Downregulation of peroxiredoxin 5 (PRDX5) gene levels by SARS-CoV infection in the 2B4 cell line reduces the intracellular hydrogen peroxide (H2O2) levels to minimize oxidative stress in the infected cells [50]. The expression of matrix metalloproteinase 1 (MMP1) gene was downregulated in SARS-CoV infection, while MMP1 gene is overexpressed in influenza H7N9, which may lead to deposition of collagen in lungs and consequently gas exchange problem due to fibrosis [51, 52]. Therefore, it seems that the occurrence mechanism of acute respiratory distress syndrome (ARDS) in COVID-19 and influenza infection is initiated by two different mechanisms. Neurofilament triplet L protein (NEFL) gene can be downregulated in the SARS-CoV infection, while NEFL gene is upregulated in Zika virus infected cells [53]. Another downregulated gene in the SARS-CoV infection is nitric oxide synthase traffic inducer (NOSTRIN) so this downregulation can induce the secretion of some proinflammatory chemokines and cytokines including CCL2, CCL5, and IL-6 [54]. This is in controversy with the high secretion of IL-6 in COVID-19 which is an initiator mechanism for C-reactive protein (CRP) production and cytokine storm [55]. Another study showed that phenylalanine hydroxylase (PAH) gene was downregulated in SARS-CoV infection leading to activation of immune system through upregulation of T helper 1 (Th1) responses [56]. Notably, the cytokine storm is usually amplified by activation and secretion of cytokines from Th1 lymphocytes [57]. Lower expression of BCL2 Interacting Protein 3 like (BNIP3L) gene was experienced in SARS-CoV infection, while downregulation of this gene was associated with a reduction of NK cell memory and their response to cytomegalovirus infection [58]. Dual specificity protein phosphatase 4 (DUSP4) gene was downregulated in SARS-CoV infection with the association with the skew of Th1 toward Th2 immune response leading to susceptibility to viral infections and inflammation, however, may control the occurrence of cytokine storm by IL-6, IL-12 and tumor necrosis factor α (TNFα) as well as increasing the amount of prostaglandin PGE2 [59]. Another study showed that the coding gene for hydroxysteroid 17-beta dehydrogenase 2 (HSD17B2) was downregulated in SARS-CoV infection, which is a consequence of stimulation of IL-1, IL-6, and TNFα as well as induction of inflammation. On the other hand, the coding gene for Musashi-2 (MSI2) RNA-binding protein was downregulated in SARS-CoV infection. The loss of function of MSI2 gene affects hematopoietic cells and consequently the development of leukocytes leading to suppression of the innate immune responses to infections [60, 61]. In SARS-CoV infection, the downregulation of N-myc downstream-regulated 1 (NDRG1) gene was led to induction of the proinflammatory signals and activation of a cytokine storm with C-C Motif Chemokine Ligand such as CCL2, CCL5, CCL23, CCL26, C-X-C Motif Chemokine Ligands such CXCL10, CXCL11, CXCL16, Vav Guanine Nucleotide Exchange Factor 3 (VAV3), signal transducer and activator of transcription 1 (STAT1), and SHC-transforming protein 3 (SHC3) [62]. In addition to aforementioned genes, the coding gene for transmembrane emp24 domain-containing protein 4 (TMED4) was downregulated in SARS-CoV infection. TMED4 can interact with interleukin-1 receptor-like 1 so the production of proinflammatory cytokines including IL-6 and IL-8 was induced [63]. Another downregulated gene in the SARS-CoV infection was transmembrane protein 184A (TMEM184A), which was necessary for heparin responses in endothelial cells and vascular smooth muscle cells with interruption effect on the anti-inflammatory responses of endothelial cells to heparin [64]. The reduction in the production level of taurine and induction of inflammatory responses was experienced by downregulation of nebulin (NEB) gene in SARS-CoV infection [65]. In addition, mitogen-activated protein kinase (MAPK) signaling pathway was activated after downregulation of HCG11 gene leading to increased production of inflammatory cytokines [66]. Another downregulated gene was cysteine synthase (CYS1). Previous studies have shown that the presence of some amino acids such as cysteine are essential for the optimization of immune system and immunomodulatory properties including regulation of proinflammatory cytokines and T-cell proliferation, so the presence of cysteine-rich proteins in the diet can improve the function of immune system during the infections. CYS1 downregulation can be led to the activation of NF-κB, stimulation of macrophages, and cytokine storm by over production of IL-6 and TNF-α [67, 68]. Moreover, an association was reported between the downregulation of glutamine and serine-rich protein 1 (QSER1) and bromodomain containing 1 (BRD1) genes, which consequently induce the infiltration of B-cells and activate humoral immune responses [69]. The results obtained from mRNA microarray assay [37] revealed that the most downregulated genes in the infected bronchial epithelial cells with SARS-CoV induce signaling pathways and interleukin-producing cells toward an overactivation of immune system leading to cytokine storm, which the mentioned outcomes can be expanded to COVID-19 as well.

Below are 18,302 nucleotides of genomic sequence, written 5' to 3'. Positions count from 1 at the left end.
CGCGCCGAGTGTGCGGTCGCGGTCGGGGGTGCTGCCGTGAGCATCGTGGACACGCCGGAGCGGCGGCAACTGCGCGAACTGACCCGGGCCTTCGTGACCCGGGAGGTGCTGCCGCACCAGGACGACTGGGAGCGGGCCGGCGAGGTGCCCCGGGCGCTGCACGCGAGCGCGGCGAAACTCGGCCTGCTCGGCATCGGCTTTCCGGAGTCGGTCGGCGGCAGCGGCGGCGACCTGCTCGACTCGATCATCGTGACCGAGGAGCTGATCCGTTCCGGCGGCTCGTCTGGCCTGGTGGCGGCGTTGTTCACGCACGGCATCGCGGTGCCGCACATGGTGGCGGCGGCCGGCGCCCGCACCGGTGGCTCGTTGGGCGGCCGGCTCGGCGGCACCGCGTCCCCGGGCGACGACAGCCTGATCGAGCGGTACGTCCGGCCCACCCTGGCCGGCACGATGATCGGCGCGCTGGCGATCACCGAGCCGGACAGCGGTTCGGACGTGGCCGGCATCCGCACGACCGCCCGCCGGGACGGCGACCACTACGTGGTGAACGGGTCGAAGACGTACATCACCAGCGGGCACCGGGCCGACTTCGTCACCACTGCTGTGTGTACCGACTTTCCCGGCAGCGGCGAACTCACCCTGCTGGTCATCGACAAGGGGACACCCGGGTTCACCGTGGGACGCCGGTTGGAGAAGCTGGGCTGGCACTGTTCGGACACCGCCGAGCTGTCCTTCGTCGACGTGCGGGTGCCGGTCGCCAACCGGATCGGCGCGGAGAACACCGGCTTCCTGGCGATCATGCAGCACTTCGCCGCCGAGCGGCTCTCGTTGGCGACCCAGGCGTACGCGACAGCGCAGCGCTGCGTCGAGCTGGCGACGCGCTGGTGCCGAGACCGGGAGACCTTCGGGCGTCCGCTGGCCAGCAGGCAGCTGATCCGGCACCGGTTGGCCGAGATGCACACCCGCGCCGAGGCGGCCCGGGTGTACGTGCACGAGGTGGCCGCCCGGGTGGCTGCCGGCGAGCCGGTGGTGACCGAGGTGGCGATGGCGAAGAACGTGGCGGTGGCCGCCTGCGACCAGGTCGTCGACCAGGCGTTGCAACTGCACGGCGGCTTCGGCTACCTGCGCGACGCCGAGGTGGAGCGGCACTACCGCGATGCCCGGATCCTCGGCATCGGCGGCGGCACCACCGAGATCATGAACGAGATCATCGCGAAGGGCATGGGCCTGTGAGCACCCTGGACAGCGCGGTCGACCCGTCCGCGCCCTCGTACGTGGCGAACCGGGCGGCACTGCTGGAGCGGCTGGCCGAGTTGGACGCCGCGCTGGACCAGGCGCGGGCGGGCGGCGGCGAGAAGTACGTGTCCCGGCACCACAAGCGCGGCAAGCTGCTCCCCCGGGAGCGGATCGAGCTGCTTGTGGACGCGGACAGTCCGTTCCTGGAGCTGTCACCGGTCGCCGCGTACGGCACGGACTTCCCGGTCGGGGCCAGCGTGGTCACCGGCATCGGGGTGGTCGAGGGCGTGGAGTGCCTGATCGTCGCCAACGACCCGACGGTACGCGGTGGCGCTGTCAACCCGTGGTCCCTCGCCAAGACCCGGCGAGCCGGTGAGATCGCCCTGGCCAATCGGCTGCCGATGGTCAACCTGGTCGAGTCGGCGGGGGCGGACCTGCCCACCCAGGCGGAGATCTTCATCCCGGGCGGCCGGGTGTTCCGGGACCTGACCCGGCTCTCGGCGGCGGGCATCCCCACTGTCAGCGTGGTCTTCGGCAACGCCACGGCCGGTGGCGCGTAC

GO analysis defined top three GOs including GO:0016192, GO:0006886, and GO:0006888, which are intermediate transportation forms for exocytosis of assembled SARS-CoV proteins by smooth-wall vesicles to plasma membrane [70], intracellular transportation of 3a protein from SARS-CoV with the significant role of YXXΦ motif [71], and cycling S protein through the endoplasmic reticulum (ER)-Golgi system [72]; respectively. Due to similar proteins of SARS-CoV and SARS-CoV-2, the results of GO analysis from SARS-CoV can be expanded to COVID-19 as well.